United States control


In 1898, after Spain's defeat in the Spanish–American War, Vieques, along with mainland Puerto Rico, was ceded to the United States.

In the 1920s and 1930s, the sugar industry, on which Vieques was totally dependent, went into decline due to falling sugar prices and industrial unrest. Many locals were forced to move to mainland Puerto Rico or Saint Croix to look for work.

In 1941, while Europe was in the midst of World War II, the United States Navy purchased or seized about two thirds of Vieques as an extension to the Roosevelt Roads Naval Station nearby on the Puerto Rican mainland. The original purpose of the base (never implemented) was to provide a safe haven for the British fleet should Britain fall to Nazi Germany. Much of the land was bought from the owners of large farms and sugar cane plantations, and the purchase triggered the final demise of the sugar industry. Many agricultural workers, who had no formal title to the land they occupied, were evicted.

After the war, the US Navy continued to use the island for military exercises, and as a firing range and testing ground for munitions.

Protests and departure of the United States Navy

The continuing post-war presence in Vieques of the United States Navy drew protests from the local community, angry at the expropriation of their land and the environmental impact of weapons testing. The locals' discontent was exacerbated by the island's perilous economic condition.

Protests came to a head in 1999 when Vieques native David Sanes, a civilian employee of the United States Navy, was killed by a jet bomb that the Navy said misfired. Sanes had been working as a security guard. A popular campaign of civil disobedience resurged; not since the mid-1970s had Viequenses come together en masse to protest the target practices. The locals took to the ocean in their small fishing boats and successfully stopped the US Navy's military exercises.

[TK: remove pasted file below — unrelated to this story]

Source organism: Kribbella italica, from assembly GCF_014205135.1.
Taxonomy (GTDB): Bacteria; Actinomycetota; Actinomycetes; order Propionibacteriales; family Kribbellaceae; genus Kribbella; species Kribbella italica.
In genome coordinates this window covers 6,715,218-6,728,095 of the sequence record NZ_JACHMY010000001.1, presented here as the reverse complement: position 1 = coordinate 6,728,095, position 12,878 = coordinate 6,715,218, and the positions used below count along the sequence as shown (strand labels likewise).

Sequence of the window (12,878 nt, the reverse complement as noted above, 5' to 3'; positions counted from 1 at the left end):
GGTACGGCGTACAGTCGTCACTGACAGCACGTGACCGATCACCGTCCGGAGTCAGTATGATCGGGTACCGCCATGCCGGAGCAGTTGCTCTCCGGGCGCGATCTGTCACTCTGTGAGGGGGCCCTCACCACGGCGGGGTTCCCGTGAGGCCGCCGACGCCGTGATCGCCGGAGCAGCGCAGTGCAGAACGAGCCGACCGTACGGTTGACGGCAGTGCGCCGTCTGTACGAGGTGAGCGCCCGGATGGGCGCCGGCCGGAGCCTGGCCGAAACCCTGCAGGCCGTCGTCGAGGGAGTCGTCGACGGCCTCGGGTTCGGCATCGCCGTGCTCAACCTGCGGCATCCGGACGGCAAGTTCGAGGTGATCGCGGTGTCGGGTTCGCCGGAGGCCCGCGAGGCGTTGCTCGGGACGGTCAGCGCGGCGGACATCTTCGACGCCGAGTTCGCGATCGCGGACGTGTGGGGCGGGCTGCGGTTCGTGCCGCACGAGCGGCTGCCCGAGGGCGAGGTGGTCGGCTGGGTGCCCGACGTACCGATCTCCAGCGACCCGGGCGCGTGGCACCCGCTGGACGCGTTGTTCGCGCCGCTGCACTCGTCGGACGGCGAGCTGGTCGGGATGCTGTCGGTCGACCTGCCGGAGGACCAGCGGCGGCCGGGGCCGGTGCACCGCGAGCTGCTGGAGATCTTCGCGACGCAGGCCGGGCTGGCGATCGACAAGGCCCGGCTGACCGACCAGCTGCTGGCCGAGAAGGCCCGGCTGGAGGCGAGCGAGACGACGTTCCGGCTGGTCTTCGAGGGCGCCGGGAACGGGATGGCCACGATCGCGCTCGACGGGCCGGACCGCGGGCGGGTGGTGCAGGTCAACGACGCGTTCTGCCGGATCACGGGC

As a result of this pressure, in May 2003 the Navy withdrew from Vieques, and much of the island was designated a National Wildlife Refuge under the control of the United States Fish and Wildlife Service. Closure of Roosevelt Roads Naval Station followed in 2004.


Sub-tropical dry forest on Vieques

Vieques measures about 21 miles (34 km) east-west, and three to four miles (5 km) north-south. It has a land area of 52 square miles (130 km2) and is located about ten miles (16 km) to the east of Puerto Rico. To the north of Vieques is the Atlantic Ocean, and to the south the Caribbean. The island of Culebra is about 10 miles (16 km) north of Vieques, and the US Virgin Islands lie to the east. Vieques and Culebra, together with various small islets, make up the so-called Spanish Virgin Islands, sometimes known as the Passage Islands.

The former US Navy lands, now wildlife reserves, occupy the entire eastern and western ends of Vieques, with the former live weapons testing site (known as the "LIA", or "Live Impact Area") at the extreme eastern tip. These areas are unpopulated. The former civilian area occupies very roughly the central third of the island and contains the towns of Isabel Segunda on the north coast, and Esperanza on the south.

Vieques has a terrain of rolling hills, with a central ridge running east-west. The highest point is Monte Pirata ("Pirate Mount") at 987 feet (300 m). Geologically the island is composed of a mixture of volcanic bedrock, sedimentary rocks such as limestone and sandstone, and alluvial deposits of gravel, sand, silt, and clay. There are no permanent rivers or streams. Much former agricultural land has been reclaimed by nature due to prolonged disuse, and, apart from some small-scale farming in the central region, the island is largely covered by brush and subtropical dry forest